Besides the 33 Latin American and Caribbean countries other members of this Committee are some European, North American and Asian countries that maintain economic, political or cultural links in the region.


Germany, Anguilla, Antigua y Barbuda, Argentina, Aruba, Bahamas, Barbados, Belize, Bolivia, Brazil, Canada, Chile, Colombia, Costa Rica, Cuba, Dominican Republic, Dominica, Ecuador, El Salvador, Spain, the United States of America, France, Grenada, Guatemala, Guyana, Haiti, Honduras, Cayman Islands, Turk and Caicos Islands, British Virgin Islands, American Virgin Islands, Italy, Jamaica, Japan, Mexico, Montserrat, Nicaragua, the Netherlands, Panama, Paraguay, Peru, Portugal, Puerto Rico, United Kingdom of Great Britain and Northern Ireland, Saint Kitts y Nevis, Santa Lucia, Saint Vincent and the Grenadines, Suriname, Trinidad and Tobago, Uruguay and Venezuela.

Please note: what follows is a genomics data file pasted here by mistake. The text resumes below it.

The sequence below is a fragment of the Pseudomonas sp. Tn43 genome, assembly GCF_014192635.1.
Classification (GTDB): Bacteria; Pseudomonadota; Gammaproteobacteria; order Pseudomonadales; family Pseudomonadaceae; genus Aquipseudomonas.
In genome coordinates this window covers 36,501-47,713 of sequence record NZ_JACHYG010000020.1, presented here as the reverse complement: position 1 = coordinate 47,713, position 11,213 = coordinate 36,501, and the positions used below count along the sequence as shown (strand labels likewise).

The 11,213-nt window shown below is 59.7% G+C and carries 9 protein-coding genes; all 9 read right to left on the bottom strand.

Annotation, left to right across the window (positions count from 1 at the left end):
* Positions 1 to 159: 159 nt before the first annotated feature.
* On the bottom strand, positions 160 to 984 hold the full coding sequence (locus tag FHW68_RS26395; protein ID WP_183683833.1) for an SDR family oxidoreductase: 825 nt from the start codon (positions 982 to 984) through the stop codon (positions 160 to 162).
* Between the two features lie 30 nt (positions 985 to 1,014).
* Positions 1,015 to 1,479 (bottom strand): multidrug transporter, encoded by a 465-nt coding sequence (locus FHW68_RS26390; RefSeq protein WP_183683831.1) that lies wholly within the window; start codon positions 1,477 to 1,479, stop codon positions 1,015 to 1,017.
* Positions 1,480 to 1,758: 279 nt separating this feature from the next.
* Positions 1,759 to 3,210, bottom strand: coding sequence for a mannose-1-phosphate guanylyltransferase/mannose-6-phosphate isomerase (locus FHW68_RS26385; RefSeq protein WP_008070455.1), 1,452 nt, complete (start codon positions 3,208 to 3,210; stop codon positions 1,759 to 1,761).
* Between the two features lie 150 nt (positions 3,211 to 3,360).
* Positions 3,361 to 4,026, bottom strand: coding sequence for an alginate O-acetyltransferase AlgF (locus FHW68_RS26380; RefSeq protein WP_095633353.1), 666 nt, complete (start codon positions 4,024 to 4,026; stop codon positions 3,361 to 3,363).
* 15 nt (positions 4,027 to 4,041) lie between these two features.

Ibero-American Summit.






Theme meetings taking place once a year where Chiefs of State and Governors of the 22 countries where Spanish and Portuguese are the official languages gather. Theme meetings started in 1991 in the Guadalajara Summit as a consultation forum of political coordination and cooperation. The General Latin- American Secretariat with headquarters in Madrid stands as main office although there are other associated bodies and offices such as the Association of Latin American National Libraries, the Organization of Latin American States for Education, Science and Culture and the Union of Latin American Capital Cities amongst others.


Andorra, Argentina, Bolivia, Brazil, Colombia, Costa Rica, Cuba, Chile, Ecuador, El Salvador, Spain, Guatemala, Honduras, Mexico, Nicaragua, Panama, Paraguay, Peru, Portugal, Dominican Republic, Uruguay and Venezuela.




Southern Common Market